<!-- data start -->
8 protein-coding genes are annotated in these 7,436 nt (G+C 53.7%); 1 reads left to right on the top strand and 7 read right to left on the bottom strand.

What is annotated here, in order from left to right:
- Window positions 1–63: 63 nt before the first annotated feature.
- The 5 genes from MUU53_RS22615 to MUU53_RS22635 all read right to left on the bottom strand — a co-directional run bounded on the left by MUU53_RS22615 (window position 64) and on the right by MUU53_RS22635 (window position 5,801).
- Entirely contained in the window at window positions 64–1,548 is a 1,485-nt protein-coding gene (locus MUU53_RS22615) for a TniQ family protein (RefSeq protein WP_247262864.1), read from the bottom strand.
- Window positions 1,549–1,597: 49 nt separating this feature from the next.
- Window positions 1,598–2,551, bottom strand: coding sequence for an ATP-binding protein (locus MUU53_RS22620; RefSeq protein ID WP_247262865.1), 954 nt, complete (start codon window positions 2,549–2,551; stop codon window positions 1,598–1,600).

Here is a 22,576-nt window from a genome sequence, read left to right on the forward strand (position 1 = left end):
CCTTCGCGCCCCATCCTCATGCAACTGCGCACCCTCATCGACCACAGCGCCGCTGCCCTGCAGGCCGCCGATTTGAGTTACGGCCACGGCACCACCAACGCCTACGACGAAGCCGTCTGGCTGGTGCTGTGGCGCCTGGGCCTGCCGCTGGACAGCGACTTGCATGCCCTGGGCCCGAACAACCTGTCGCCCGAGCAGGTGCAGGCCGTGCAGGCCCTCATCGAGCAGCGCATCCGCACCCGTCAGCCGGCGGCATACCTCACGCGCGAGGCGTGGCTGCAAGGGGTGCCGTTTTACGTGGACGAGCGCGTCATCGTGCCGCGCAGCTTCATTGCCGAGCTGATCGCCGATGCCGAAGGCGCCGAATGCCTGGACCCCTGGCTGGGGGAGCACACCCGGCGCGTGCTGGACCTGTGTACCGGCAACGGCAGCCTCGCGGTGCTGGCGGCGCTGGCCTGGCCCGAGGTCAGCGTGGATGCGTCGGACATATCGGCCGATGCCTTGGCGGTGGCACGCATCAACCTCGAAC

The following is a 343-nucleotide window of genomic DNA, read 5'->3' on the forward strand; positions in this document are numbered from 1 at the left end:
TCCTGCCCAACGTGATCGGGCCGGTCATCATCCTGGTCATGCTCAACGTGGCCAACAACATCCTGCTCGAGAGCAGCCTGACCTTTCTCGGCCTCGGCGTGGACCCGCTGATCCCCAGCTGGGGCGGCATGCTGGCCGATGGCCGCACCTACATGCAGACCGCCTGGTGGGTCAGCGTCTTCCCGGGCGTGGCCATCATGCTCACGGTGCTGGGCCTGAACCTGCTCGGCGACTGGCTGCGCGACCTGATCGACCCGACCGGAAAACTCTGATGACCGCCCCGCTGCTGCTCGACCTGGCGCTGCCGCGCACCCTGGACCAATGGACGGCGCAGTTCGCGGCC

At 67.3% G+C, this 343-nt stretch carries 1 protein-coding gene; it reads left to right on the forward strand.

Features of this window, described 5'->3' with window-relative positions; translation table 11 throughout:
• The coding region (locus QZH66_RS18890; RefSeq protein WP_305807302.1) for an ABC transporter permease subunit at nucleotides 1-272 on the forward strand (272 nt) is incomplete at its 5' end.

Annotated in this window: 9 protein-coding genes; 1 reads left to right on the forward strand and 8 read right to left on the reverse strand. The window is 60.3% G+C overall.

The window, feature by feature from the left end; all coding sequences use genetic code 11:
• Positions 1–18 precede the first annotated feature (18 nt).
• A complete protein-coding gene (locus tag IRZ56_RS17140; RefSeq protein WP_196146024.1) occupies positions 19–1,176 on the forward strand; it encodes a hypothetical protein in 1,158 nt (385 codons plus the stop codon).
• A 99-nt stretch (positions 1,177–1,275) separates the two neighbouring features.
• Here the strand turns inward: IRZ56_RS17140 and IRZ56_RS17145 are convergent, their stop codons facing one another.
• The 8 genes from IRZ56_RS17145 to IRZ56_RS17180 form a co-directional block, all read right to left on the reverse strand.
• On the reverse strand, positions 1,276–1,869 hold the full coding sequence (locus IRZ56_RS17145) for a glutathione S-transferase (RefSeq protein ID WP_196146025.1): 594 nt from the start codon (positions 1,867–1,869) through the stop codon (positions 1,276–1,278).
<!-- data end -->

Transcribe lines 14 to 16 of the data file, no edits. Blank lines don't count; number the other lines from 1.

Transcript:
• The coding region (locus QZH66_RS18890; RefSeq protein WP_305807302.1) for an ABC transporter permease subunit at nucleotides 1-272 on the forward strand (272 nt) is incomplete at its 5' end.

Annotated in this window: 9 protein-coding genes; 1 reads left to right on the forward strand and 8 read right to left on the reverse strand. The window is 60.3% G+C overall.

The window, feature by feature from the left end; all coding sequences use genetic code 11: